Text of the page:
Jump to ContentJump to Main Navigation
Aristotle in Aquinas’s Theology$
Users without a subscription are not able to see the full content.

Gilles Emery, O.P. and Matthew Levering

Print publication date: 2015

Print ISBN-13: 9780198749639

Published to Oxford Scholarship Online: December 2015

DOI: 10.1093/acprof:oso/9780198749639.001.0001

Show Summary Details
Page of

PRINTED FROM OXFORD SCHOLARSHIP ONLINE (www.oxfordscholarship.com). (c) Copyright Oxford University Press, 2019. All Rights Reserved. An individual user may print out a PDF of a single chapter of a monograph in OSO for personal use. date: 18 November 2019

Contemplation and Action in Aristotle and Aquinas

Contemplation and Action in Aristotle and Aquinas

(p.167) 8 Contemplation and Action in Aristotle and Aquinas
Aristotle in Aquinas’s Theology

Mary Catherine Sommers

Oxford University Press

This Chapter treats Thomas Aquinas’ final consideration of the meaning of contemplation, which occurs in the Summa theologiae in conjunction with his assessment of the best kind of human life. The treatment falls into three parts: (1) a review of eight arguments, taken by Aquinas from the Nicomachean Ethics, that “the contemplative life is unconditionally better than the active life”; (2) an analysis of Aquinas’s arguments concerning why Christ did not choose to live a contemplative life, but rather “an active life which gives to others the fruits of contemplation”; (3) finally, the question of whether and to what extent Aquinas has repudiated Aristotle’s reasoning about the “best life” or happiness (beatitude) is addressed.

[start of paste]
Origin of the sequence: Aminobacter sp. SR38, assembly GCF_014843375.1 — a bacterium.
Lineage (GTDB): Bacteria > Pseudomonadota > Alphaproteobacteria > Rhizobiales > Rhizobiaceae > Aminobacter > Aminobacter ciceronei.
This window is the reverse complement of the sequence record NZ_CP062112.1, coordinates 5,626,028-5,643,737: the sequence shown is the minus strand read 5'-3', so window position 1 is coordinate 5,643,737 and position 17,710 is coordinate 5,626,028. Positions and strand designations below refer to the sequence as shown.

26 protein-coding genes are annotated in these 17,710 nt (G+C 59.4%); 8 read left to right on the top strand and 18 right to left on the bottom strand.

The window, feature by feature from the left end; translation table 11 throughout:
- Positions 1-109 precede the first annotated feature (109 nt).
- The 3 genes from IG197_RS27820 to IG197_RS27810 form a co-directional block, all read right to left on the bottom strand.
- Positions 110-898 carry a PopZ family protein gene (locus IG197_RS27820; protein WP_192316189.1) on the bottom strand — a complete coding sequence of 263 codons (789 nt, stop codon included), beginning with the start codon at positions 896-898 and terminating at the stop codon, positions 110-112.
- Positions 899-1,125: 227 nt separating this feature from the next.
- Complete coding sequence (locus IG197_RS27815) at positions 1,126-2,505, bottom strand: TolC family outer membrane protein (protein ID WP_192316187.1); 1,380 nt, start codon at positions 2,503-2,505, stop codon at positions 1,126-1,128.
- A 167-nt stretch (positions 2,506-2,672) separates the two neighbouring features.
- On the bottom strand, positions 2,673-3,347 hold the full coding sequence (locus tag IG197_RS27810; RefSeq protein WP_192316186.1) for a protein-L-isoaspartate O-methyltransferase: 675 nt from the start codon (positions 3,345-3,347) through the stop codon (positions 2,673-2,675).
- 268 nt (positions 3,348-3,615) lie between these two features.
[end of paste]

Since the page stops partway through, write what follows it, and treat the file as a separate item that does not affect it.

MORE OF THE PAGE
Keywords:   contemplation, contemplative life, active life, best life, life of Christ, beatitude, happiness

Oxford Scholarship Online requires a subscription or purchase to access the full text of books within the service. Public users can however freely search the site and view the abstracts and keywords for each book and chapter.

Please, subscribe or login to access full text content.

If you think you should have access to this title, please contact your librarian.

To troubleshoot, please check our FAQs , and if you can't find the answer there, please contact us .